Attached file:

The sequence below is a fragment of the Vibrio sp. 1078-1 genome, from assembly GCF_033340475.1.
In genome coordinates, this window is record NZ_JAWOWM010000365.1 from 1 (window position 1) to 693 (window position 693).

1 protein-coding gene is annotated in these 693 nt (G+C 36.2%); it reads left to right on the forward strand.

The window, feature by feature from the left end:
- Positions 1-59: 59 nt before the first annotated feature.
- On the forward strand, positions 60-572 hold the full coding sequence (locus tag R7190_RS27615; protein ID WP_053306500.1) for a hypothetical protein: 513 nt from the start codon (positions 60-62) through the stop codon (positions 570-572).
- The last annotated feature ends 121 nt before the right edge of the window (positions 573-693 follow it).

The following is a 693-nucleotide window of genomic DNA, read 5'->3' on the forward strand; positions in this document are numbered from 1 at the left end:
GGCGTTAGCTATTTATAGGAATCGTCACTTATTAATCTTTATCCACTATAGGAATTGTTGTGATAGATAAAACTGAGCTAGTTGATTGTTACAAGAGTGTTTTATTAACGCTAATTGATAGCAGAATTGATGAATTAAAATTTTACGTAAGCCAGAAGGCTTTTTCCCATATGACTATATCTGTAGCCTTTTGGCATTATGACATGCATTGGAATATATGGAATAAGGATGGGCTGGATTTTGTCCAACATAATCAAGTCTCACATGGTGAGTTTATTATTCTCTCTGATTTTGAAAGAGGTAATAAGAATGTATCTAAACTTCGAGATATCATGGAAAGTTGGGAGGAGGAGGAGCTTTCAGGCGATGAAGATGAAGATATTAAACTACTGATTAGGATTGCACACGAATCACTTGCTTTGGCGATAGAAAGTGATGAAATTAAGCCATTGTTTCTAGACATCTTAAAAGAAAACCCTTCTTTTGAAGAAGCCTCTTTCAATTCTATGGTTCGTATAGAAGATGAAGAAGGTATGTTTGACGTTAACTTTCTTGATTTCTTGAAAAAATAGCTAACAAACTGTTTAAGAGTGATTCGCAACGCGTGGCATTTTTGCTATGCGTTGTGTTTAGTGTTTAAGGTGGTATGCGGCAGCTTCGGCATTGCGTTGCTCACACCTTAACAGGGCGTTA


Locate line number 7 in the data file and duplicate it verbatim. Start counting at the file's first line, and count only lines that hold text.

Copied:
- The last annotated feature ends 121 nt before the right edge of the window (positions 573-693 follow it).